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The World's Best Hats

A Search for the World's Greatest Hatmaker Ends in Italy
Harry Rosenholtz
From the Print Edition:
James Woods, May/Jun 97

(continued from page 2)

When selected for production, the felts are carefully sanded by hand to create the perfect finish. Several artisans diligently work the felt, both inside and out, until the hat is of a perfect softness and smoothness. About 30 percent of the weight of the hat will be sanded off. For hats designed to have a longer nap, machines using shark skin are employed. It is most important that the longer hairs are raised so that they lay in one direction.

Shaping the hat is done using wooden blocks and old steam presses. Today, as always, Cervo makes most of its styles with a certain intent: that the retailer or the client himself shape the hat by hand. Therefore, Cervo ships many of its hats with an "open" crown, meaning the crown has a rounded form that is in perfect dimension for each style. Ultimately, the hats are so fine that they can be shaped by merely pinching the crown. However, when Cervo does pre-block a hat, it uses antique wooden blocks for the crown and a separate one for the brim. Each size must have its own set of blocks, so the factory is nearly overrun by the numerous wooden forms hanging from ceilings and shelves.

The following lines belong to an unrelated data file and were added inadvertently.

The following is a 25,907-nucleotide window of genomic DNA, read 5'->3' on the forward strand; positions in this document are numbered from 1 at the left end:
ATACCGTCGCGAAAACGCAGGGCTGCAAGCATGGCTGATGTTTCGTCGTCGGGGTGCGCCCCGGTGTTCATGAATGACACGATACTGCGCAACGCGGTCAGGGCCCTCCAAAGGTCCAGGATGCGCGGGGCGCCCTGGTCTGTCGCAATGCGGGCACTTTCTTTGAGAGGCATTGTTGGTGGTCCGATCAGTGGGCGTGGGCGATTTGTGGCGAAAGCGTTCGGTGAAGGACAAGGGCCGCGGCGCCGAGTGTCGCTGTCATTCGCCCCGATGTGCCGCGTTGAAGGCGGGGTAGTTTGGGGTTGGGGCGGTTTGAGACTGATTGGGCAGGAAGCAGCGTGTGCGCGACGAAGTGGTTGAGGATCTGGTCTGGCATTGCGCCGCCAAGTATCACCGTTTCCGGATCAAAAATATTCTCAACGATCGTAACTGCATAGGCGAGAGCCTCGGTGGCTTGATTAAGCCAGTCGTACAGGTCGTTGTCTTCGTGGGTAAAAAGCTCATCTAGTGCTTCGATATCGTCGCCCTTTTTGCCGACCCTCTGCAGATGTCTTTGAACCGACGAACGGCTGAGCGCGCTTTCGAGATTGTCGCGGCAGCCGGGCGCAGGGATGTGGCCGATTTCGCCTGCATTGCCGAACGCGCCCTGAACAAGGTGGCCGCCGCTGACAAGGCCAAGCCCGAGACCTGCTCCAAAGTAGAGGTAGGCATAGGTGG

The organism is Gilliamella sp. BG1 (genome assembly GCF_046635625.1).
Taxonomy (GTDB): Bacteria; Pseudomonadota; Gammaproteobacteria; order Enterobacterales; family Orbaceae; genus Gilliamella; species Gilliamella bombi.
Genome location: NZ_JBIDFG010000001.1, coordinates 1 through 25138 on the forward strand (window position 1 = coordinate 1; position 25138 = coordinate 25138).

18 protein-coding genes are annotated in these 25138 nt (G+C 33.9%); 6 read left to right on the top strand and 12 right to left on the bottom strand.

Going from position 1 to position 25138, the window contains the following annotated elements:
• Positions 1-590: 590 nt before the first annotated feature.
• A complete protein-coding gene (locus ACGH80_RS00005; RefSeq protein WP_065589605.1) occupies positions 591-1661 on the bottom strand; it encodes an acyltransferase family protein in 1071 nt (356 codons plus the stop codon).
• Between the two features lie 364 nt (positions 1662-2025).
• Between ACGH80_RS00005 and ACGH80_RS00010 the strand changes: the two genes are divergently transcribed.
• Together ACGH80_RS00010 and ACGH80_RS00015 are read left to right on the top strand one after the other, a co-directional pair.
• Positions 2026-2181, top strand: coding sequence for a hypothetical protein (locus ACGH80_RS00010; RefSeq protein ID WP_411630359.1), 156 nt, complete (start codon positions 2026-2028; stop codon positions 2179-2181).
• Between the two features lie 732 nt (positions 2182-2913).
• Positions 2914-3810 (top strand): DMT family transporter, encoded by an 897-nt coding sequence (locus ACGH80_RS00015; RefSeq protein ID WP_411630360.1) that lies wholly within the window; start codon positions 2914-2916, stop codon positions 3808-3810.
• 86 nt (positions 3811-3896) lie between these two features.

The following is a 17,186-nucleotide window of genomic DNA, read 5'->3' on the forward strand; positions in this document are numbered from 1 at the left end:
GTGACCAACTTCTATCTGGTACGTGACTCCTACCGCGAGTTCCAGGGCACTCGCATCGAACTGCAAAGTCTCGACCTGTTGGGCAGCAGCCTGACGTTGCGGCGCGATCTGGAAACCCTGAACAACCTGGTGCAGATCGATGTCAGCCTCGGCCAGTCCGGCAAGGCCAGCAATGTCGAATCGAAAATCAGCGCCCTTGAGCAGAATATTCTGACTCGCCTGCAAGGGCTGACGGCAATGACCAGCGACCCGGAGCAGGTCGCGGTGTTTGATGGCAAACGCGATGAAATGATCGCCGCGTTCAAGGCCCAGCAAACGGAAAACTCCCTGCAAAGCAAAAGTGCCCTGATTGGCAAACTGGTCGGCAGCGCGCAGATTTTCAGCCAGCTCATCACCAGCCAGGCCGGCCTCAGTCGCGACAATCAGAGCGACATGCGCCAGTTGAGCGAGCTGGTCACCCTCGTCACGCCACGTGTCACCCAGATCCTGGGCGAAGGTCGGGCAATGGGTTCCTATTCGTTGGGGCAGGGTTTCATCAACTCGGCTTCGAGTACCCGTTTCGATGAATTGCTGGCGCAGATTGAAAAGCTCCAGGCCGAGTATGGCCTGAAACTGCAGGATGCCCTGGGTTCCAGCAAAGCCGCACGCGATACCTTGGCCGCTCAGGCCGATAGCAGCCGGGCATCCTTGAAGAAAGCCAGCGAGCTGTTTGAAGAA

Finally, the hats are trimmed by hand, using the finest leathers for sweatbands and grosgrain ribbons for hatbands. Today, hats are often finished with more casual dress in mind, and Cervo has created marvelous new treatments such as hand-detailing of the felt, or the replacement of the hatband with circular stitching or trapunto around the brim. Even the satin linings are stitched in rather than glued--one last refusal to compromise quality in the name of efficiency.

Eden is justifiably proud of his small factory and its great traditions. He no longer solicits new clients, nor exhibits at any of the famous European fashion shows. He has the luxury of selecting his clients carefully, and often refuses to supply customers who do not show an appreciation for his art. "I am 82 years old," he said last year. "I have spent my life making hats, and every one is precious to me."

A finished hat by Cappellificio Cervo, retailing for $200 to $385, is like no other made today. Its felt is so light and soft that it's a sensual pleasure just to hold. The color is authentic, rich, deep and perfect. The fit is like no other; the level of comfort is such that the hat feels as though it was made for your head alone.

I have been truly fortunate to have discovered this great factory and the talented family who run it. Luckily, Eden's son, Costanzo, and his grandchildren are determined to continue the legacy. This year, Cervo will celebrate its centennial anniversary. Its most remarkable achievement is its stubborn unwillingness to compromise or to modernize.

Harry Rosenholtz is the owner of Worth & Worth, a men's hat and accessories store in New York City. He often writes about men's fashion, jazz and ice hockey. Where to Find Hats By Cappellificio Cervo:


15 rue du Faubourg Ste. Honoré 75008 Paris
Phone: 33 (1) 44 71 3161


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